Stories abound, about cyclists who led the ride in drenching rain, bore down with perseverance, despite dramatic crashes that would have stopped a lesser man, or had victory snatched from their grip in the final moment. The Tour de France, now in its 101st edition, has influence that reaches far beyond its European borders. It builds dreams. It inspires. It feeds the imagination.
In fact, le Tour de France is so far-reaching that it has placed a big old thumbprint on the state of Colorado. Actually, on Colorado’s brewers and brewery owners, in what has been called the SkAvery Tour de BoulDurango, a 426 mile, five-day trek that stretches from Boulder to Durango, challenging bicyclists from six breweries throughout the state in a race to … um … finish. The question is, “Will they finish?”
From Monday, July 21, 2014 until Friday, July 25, 2014, brewers will be modeling themselves after the fine athletes in France’s ride of strength and endurance. If you are inclined to believe that “beer people” are fat, belching, and unhealthy, this grueling competition will change your mind. Six breweries hit the pedals in this 6th annual race: Avery Brewing of Boulder, Ska Brewing of Durango, Boulder Beer of (you guessed it!) Boulder, Great Divide Brewing Company of Denver, Left Hand Brewing Company of Longmont, and Oskar Blues Brewery of Longmont.
Some segments of the course will be a breeze, as the cyclists mash through the level city streets of Denver. But the challenge becomes as thick as English gruel as the riders rise through seven mountain passes during their five-day journey. The air gets thinner as elevation climbs, making this particularly difficult, even for the most adept athletes. Six of the seven mountain passes are greater than two miles above sea level.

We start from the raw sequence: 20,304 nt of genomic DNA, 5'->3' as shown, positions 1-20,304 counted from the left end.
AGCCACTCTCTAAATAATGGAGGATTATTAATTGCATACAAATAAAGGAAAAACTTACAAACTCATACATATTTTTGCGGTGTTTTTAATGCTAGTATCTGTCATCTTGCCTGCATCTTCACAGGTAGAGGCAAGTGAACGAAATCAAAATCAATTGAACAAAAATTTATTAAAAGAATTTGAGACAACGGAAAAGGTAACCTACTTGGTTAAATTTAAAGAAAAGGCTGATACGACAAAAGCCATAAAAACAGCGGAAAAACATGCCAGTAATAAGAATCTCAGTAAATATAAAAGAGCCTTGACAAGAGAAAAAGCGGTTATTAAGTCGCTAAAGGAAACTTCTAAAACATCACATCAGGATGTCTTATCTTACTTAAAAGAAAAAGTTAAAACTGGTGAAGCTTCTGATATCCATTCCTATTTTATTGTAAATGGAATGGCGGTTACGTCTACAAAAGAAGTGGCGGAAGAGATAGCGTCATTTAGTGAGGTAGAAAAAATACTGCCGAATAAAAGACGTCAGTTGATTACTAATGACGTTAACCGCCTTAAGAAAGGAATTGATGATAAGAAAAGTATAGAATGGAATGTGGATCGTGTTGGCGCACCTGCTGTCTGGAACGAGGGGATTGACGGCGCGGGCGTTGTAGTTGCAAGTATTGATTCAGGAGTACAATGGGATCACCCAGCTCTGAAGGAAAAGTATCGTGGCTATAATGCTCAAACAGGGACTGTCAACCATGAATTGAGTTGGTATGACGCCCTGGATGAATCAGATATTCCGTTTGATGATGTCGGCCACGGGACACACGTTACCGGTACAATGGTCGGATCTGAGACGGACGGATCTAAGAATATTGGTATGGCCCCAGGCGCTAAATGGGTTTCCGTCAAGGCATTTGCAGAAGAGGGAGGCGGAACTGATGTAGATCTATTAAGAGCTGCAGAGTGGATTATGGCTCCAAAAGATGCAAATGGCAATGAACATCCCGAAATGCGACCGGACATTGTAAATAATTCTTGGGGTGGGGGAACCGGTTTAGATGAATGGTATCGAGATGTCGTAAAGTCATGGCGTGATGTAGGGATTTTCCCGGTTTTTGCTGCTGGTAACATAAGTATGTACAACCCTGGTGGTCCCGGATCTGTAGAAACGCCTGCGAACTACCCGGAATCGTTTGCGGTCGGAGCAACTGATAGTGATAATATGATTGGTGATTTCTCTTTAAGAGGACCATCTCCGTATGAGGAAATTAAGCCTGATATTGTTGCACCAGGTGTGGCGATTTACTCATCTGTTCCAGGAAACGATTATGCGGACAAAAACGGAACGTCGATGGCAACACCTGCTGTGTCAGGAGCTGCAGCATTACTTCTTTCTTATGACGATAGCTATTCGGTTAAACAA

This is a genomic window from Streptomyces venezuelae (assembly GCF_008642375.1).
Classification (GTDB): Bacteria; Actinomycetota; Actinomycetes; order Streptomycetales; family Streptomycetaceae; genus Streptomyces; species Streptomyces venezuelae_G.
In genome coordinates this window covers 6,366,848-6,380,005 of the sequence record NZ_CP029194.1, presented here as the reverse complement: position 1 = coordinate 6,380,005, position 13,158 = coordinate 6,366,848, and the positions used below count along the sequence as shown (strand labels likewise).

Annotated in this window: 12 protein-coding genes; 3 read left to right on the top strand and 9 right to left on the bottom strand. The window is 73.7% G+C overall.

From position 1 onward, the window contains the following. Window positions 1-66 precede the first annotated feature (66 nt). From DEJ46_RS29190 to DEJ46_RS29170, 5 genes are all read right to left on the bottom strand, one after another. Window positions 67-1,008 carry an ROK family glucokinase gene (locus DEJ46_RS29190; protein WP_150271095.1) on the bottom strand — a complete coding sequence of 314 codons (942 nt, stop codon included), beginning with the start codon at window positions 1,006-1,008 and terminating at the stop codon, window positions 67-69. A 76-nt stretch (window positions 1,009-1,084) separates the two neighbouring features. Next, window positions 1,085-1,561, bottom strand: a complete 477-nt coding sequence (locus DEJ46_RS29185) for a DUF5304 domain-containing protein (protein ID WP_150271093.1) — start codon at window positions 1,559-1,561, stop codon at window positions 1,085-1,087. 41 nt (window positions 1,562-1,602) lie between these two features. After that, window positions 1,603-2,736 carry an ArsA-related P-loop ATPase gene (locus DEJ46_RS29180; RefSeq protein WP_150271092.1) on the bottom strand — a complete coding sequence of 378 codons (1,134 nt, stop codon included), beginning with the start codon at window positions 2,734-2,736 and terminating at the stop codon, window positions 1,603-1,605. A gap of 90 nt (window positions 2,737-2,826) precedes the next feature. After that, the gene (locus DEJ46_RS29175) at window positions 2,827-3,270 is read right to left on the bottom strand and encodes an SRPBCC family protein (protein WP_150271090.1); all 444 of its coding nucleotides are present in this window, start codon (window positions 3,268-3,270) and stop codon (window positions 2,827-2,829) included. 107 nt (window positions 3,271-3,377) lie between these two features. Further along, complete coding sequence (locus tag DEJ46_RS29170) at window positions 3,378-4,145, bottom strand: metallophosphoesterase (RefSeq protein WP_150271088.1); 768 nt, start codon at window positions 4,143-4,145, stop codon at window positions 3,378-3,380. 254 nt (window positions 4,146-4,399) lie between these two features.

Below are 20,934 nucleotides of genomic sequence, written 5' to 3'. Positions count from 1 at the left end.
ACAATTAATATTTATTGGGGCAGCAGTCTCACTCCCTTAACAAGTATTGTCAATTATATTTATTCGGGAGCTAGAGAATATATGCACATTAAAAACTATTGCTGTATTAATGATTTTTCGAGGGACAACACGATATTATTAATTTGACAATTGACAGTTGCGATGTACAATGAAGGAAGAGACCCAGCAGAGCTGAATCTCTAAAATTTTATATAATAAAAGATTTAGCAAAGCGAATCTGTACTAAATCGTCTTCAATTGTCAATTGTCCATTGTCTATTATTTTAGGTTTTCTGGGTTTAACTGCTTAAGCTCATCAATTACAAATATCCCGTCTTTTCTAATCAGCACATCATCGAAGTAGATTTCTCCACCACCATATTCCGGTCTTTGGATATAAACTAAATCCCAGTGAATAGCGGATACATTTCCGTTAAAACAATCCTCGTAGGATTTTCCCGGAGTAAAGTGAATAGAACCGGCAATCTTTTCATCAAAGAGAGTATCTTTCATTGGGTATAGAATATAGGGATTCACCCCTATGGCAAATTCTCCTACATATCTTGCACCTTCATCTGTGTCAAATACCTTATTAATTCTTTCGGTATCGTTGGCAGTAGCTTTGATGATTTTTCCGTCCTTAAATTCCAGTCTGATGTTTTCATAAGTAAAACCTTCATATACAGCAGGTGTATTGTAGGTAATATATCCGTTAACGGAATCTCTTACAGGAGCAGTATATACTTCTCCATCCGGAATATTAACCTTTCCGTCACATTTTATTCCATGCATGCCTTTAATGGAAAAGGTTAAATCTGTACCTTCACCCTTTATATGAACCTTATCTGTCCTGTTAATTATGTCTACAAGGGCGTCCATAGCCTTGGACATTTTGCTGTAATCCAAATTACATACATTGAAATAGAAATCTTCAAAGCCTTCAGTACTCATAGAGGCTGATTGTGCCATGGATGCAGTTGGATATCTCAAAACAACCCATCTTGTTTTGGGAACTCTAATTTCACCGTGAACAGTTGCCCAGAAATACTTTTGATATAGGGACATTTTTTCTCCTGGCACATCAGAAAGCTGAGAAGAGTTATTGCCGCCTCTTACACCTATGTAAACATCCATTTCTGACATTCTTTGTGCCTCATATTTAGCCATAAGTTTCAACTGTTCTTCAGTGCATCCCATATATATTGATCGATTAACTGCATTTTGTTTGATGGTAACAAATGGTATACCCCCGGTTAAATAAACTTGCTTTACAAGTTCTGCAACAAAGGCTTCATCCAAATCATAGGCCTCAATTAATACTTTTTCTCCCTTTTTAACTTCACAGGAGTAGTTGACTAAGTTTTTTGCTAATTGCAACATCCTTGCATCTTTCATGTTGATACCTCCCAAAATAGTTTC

The highest is Cottonwood Pass, at 12,126 feet. Loveland Pass is not far behind, at 11,992 feet, followed by Hoosier Pass at 11,542 feet; Red Mountain Pass at 11,008 feet; Molas Pass at 10,910 feet, and Coal Bank Pass at 10,640 feet. Cerro Pass is the lowest, at 7,958 feet.
A few years ago, David April and the Fishtown Beer Runners of Philadelphia brought attention to a study regarding hydration for athletes. It concluded, “Moderate consumption of beer can help maintain higher levels of plasma glucose and mitigate stress hormone responses.” Presented by Professor Castillo-Garzon, a doctor at the University of Granada in Spain, his study investigated the dehydration and rehydration of athletes, comparing the effectiveness of rehydration using water versus beer. Beer and water exceeded the effectiveness of water alone.
Insta-Mapper GPS tracking software assists the riders with the route, while allowing fans to join in the excitement, cheer on their favorites, and share in the glory and misery of each mile of the race.
The ride benefits Bicycle Colorado, which has been knighted by the League of America Bicyclists as the model organization for all 49 other states in America. Although you might be inclined to say profits should benefit sick children, abused dogs, or the unemployed, the impact that Bicycle Colorado has on the lives of the general public is more important than at first glance.
A look at statistics show that approximately 50,000 bicyclists are seriously injured each year in accidents, with over 730 resulting in death. Of that number, thirty percent are crashes with motor vehicles. Are they mostly kids? Not. The average age of the injured is 42, and 88 percent are male.
Bicycle Colorado promotes safety education, has won hundreds of miles of safer roads designed for bike safety, has changed laws to provide better conditions for bicycle riders, and protects and improves mountain trails. By mentoring Colorado and the strides they have made, other states can encourage their citizens to improve their overall health through bicycle commutes and safer riding conditions. Assistance from the Tour de BoulDurango is the kick-start needed to improve bicycle use and conditions across America.